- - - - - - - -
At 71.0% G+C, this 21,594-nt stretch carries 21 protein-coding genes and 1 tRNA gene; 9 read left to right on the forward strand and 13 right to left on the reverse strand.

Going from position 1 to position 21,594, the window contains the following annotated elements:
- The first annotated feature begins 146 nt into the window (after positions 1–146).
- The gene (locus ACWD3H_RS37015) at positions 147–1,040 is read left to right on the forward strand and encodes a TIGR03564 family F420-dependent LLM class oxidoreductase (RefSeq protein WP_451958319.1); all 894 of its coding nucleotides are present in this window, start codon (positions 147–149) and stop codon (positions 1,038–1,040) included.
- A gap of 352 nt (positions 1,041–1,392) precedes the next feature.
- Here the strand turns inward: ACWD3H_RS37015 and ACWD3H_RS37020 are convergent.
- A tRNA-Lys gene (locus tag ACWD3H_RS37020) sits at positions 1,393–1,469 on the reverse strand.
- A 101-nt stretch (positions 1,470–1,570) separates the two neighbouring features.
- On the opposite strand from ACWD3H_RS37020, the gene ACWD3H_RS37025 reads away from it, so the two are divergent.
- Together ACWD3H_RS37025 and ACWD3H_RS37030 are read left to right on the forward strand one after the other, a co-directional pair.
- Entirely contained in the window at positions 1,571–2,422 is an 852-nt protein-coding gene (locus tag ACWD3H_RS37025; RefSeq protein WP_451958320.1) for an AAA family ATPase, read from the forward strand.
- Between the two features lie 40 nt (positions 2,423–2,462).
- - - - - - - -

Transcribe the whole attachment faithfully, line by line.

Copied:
At 71.0% G+C, this 21,594-nt stretch carries 21 protein-coding genes and 1 tRNA gene; 9 read left to right on the forward strand and 13 right to left on the reverse strand.

Going from position 1 to position 21,594, the window contains the following annotated elements:
- The first annotated feature begins 146 nt into the window (after positions 1–146).
- The gene (locus ACWD3H_RS37015) at positions 147–1,040 is read left to right on the forward strand and encodes a TIGR03564 family F420-dependent LLM class oxidoreductase (RefSeq protein WP_451958319.1); all 894 of its coding nucleotides are present in this window, start codon (positions 147–149) and stop codon (positions 1,038–1,040) included.
- A gap of 352 nt (positions 1,041–1,392) precedes the next feature.
- Here the strand turns inward: ACWD3H_RS37015 and ACWD3H_RS37020 are convergent.
- A tRNA-Lys gene (locus tag ACWD3H_RS37020) sits at positions 1,393–1,469 on the reverse strand.
- A 101-nt stretch (positions 1,470–1,570) separates the two neighbouring features.
- On the opposite strand from ACWD3H_RS37020, the gene ACWD3H_RS37025 reads away from it, so the two are divergent.
- Together ACWD3H_RS37025 and ACWD3H_RS37030 are read left to right on the forward strand one after the other, a co-directional pair.
- Entirely contained in the window at positions 1,571–2,422 is an 852-nt protein-coding gene (locus tag ACWD3H_RS37025; RefSeq protein WP_451958320.1) for an AAA family ATPase, read from the forward strand.
- Between the two features lie 40 nt (positions 2,423–2,462).